I wouldn’t use the pandemic as the reason for not wanting to hang out with manager’s son. OP needs to be honest. When dealing with boundary crossers, you need to be blunt and honest and not leave room for your reasoning to be challenged.

      1. I Wrote This in the Bathroom*

        It would honestly be one of the reasons for me. I try to keep my bubble down to about five people, give or take one or two. It is difficult to keep the numbers down as it is, and adding a new person (who is in contact with a whole other group of people that are new to me) would throw them off completely.

        1. Uranus Wars*

          Yes, but then when COVID is over the boss could reintroduce the meeting and then what? I say the line about keeping boundaries is the way to go here!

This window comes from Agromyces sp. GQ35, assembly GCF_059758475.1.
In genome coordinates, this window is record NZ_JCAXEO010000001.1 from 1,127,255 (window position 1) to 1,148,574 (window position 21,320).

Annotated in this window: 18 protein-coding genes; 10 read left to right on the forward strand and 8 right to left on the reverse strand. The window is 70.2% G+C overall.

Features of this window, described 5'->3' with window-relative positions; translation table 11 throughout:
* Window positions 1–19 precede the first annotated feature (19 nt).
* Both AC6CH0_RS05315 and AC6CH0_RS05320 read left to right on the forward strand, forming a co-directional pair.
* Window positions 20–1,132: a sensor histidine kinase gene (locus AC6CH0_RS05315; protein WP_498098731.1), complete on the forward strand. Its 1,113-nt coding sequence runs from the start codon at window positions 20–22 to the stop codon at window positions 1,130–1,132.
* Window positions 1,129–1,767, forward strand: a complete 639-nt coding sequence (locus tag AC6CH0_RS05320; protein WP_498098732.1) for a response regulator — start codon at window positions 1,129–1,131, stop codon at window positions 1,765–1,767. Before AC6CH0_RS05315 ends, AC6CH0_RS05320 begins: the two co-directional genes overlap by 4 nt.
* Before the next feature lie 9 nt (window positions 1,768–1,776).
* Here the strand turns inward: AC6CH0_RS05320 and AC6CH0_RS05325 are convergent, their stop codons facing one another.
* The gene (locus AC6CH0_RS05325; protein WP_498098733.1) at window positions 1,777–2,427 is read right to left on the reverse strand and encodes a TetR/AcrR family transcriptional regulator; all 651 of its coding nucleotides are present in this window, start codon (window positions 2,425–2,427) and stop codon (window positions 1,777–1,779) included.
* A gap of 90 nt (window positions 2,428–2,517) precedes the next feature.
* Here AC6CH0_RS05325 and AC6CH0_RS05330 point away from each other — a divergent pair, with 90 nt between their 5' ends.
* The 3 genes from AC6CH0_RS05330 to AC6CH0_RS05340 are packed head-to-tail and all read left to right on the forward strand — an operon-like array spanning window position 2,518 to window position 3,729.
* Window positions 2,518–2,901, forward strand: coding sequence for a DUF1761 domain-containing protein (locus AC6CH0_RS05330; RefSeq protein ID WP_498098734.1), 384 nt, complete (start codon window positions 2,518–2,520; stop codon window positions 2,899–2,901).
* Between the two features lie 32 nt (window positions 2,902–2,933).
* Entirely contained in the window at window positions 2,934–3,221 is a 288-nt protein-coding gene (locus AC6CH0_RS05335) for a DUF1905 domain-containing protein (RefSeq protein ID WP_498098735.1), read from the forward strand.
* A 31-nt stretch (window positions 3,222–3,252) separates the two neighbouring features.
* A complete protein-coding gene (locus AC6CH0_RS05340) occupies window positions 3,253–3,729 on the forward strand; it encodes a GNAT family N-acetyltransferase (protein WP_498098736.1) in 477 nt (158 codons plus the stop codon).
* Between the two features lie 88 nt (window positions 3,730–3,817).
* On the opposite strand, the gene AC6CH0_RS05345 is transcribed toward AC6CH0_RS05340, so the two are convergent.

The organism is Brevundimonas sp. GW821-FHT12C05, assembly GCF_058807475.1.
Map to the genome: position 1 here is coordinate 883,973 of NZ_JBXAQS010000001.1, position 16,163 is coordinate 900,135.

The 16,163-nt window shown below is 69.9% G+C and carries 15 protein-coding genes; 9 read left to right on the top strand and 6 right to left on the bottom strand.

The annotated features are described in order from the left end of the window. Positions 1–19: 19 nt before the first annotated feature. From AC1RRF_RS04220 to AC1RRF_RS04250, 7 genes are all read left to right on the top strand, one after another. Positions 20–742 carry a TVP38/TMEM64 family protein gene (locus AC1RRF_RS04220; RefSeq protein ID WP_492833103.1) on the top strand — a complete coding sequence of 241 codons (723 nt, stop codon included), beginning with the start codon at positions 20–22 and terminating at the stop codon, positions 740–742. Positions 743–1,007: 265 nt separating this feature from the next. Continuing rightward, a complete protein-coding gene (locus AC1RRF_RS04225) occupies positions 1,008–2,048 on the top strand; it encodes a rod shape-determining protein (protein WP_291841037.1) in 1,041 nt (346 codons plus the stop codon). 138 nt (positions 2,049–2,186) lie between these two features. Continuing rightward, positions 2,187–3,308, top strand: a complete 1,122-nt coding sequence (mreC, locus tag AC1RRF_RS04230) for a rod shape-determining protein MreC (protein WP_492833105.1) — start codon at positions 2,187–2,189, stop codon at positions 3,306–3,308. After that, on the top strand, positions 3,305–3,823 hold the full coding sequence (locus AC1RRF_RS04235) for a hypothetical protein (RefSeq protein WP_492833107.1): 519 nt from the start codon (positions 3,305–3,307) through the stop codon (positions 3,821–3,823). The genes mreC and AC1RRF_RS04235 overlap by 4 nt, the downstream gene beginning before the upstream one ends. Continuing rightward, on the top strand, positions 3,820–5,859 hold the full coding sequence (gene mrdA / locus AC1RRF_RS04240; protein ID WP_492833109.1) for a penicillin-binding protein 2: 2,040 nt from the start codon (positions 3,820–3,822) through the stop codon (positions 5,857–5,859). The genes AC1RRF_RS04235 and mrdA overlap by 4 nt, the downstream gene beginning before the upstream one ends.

1. Jennifer Juniper*

            That probably won’t happen for years. Even after the vaccine comes out, we’ll have to keep practicing social distancing for at least one year, because it will take time to give it to everyone.

        2. ThisColumnMakesMeGratefulForMyBoss*

          It may be one of the reasons currently, but when the pandemic is over, that gives the boundary pushing manager a reason to push again. Being honest with the manager about keeping her professional and personal separate is the way to go here. It’s clear and doesn’t leave room for the manager to counter with a reason why it could work.

          1. Elsajeni*